No JVC Jazz Festival This Year

Yes, I know this is a story from last week, but between going away for
the Memorial Day weekend and having a cold, I haven’t gotten around to
posting this comment:

So there will be no JVC Jazz Festival this
year in New York City.  Whatever the reasons – and the NYT article
cited many – it is unfortunate.

Ironically, in a “Take Five” posted recently on, I responded that more younger people need to be involved on the business side of music, when asked “What are some of the essential requirements to keep jazz alive and growing?“. 
The JVC Jazz Festival Event organizer is a thirty-something guy, a
Columbia undergrad.  Basically, the kind of person I was talking about
in my response.  I do hope he’ll be able to make a go of it
eventually.  I agree with him that “destination” music events can be a
successful, but they may have to expand their portfolio to include more
events that aren’t specifically jazz events.  I think it would be cool
to do a rock and jazz festival, of course since that basically
encompasses my taste in music.  I’m not talking about these festivals
that are “jazz” in name only, but a festival actually billed as
duo-genre event with acts representing both kinds of music.

thought of my ideal rock-jazz festival leads me also to the observation
that in this economy music events targeted towards younger audiences
(rock, hip hop) are doing much better than music events targeted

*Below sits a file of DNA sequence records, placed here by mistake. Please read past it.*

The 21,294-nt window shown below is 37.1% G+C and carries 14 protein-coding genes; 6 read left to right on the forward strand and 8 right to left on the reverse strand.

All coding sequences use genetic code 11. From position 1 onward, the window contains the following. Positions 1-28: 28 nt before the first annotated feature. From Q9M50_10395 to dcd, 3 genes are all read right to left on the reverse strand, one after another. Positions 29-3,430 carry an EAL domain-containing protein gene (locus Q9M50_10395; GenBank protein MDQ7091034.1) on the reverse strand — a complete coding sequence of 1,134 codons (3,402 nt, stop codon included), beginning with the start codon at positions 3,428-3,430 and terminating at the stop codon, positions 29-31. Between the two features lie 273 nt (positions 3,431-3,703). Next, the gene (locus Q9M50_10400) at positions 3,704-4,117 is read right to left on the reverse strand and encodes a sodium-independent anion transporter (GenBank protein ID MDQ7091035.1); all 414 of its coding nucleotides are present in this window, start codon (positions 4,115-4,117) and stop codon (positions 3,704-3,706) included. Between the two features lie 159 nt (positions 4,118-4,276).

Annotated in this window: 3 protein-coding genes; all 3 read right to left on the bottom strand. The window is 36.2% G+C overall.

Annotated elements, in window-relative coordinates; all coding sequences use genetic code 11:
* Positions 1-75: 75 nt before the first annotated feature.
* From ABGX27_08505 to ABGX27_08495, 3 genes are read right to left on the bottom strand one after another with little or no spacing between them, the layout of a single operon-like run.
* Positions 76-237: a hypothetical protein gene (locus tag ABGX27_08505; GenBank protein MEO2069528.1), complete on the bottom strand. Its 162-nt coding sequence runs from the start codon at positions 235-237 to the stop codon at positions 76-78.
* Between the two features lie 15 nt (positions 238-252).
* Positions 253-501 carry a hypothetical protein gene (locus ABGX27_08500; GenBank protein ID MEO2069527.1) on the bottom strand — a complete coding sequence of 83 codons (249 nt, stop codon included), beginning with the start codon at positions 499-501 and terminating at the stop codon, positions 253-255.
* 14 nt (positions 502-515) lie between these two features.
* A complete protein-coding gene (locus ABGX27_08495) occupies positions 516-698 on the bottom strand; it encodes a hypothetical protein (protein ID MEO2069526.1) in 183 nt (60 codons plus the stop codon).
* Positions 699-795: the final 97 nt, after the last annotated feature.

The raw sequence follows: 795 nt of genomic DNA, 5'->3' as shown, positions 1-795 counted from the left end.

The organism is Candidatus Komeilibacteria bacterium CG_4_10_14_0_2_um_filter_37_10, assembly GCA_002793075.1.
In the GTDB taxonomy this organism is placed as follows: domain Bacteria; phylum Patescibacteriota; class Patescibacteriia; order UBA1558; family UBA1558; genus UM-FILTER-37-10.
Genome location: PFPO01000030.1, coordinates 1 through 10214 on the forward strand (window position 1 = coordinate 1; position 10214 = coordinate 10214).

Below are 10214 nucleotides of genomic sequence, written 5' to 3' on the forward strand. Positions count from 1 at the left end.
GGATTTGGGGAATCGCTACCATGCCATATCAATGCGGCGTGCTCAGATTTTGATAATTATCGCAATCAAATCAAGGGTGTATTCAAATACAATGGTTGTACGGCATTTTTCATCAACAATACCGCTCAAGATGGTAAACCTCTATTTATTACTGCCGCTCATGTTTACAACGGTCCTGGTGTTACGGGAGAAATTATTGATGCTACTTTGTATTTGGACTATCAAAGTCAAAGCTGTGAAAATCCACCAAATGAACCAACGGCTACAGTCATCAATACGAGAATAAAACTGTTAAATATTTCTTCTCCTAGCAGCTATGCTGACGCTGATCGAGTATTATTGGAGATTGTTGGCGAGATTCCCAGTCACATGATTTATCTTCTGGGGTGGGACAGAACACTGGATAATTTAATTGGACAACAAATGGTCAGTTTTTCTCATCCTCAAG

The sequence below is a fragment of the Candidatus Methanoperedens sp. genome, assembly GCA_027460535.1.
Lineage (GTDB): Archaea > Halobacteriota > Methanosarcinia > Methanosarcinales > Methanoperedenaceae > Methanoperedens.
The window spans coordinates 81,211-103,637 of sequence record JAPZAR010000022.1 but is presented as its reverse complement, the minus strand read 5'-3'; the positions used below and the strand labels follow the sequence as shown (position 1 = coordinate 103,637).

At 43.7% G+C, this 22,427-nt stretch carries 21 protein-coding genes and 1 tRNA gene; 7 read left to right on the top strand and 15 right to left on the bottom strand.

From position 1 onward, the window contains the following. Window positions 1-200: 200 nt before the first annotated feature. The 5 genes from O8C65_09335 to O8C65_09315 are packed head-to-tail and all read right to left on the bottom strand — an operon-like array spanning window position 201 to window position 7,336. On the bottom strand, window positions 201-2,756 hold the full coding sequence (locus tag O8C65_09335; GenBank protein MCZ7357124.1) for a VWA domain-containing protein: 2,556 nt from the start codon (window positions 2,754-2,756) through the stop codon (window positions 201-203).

towards older audiences (classical, jazz).  I don’t know
much about the reasons for this year’s JVC Jazz Festival cancellation
beyond what I read in the NYT article, but you don’t hear anything
negative about South by or Coachella or the upcoming Bonnaroo.  In
fact, when it comes to South by, all you hear about is how the festival
gets bigger every year. 

NYT article quoted one person by name and mentioned others on the
business side of jazz concerned that the cancellation of this event
would indicate that jazz is not a marketable music.  To me the
cancellation of this year’s event regardless of its specific reasons
represents decades worth of missteps by the powers that be in jazz,
most notably the marginalization of fusion.  (I know Joe Zawinul is
smiling down on me as I write this.)  It’s just unreasonable to expect
someone who grew up listening to rock or r&b or hip-hop or world
music to readily take to bebop or retro standards.  Then, you get into
the bigger issues – the paucity and haphazardness of cultural education
in this country, the primacy of the tv and the internet as people’s
entertainment choices, the way in which this culture measures
something’s worth by its current monetary value. 

really do hope that the JVC Jazz Festival will be back in some form or
another next year.  If it does happen again next year, my guess is that
it will be a smaller festival.  I unfortunately also could see it
coming back as a more straight-ahead festival like Tanglewood’s, a
somewhat reactionary response to this year’s cancellation.  Ultimately,
I think it’s unwise to place too much emphasis or hope on these big
events.  The future health and viability of jazz and standards will
depend on younger, independent musicians who make music that is relevant
to their generation’s experience, and not on these big events, which by
nature represent the status quo.

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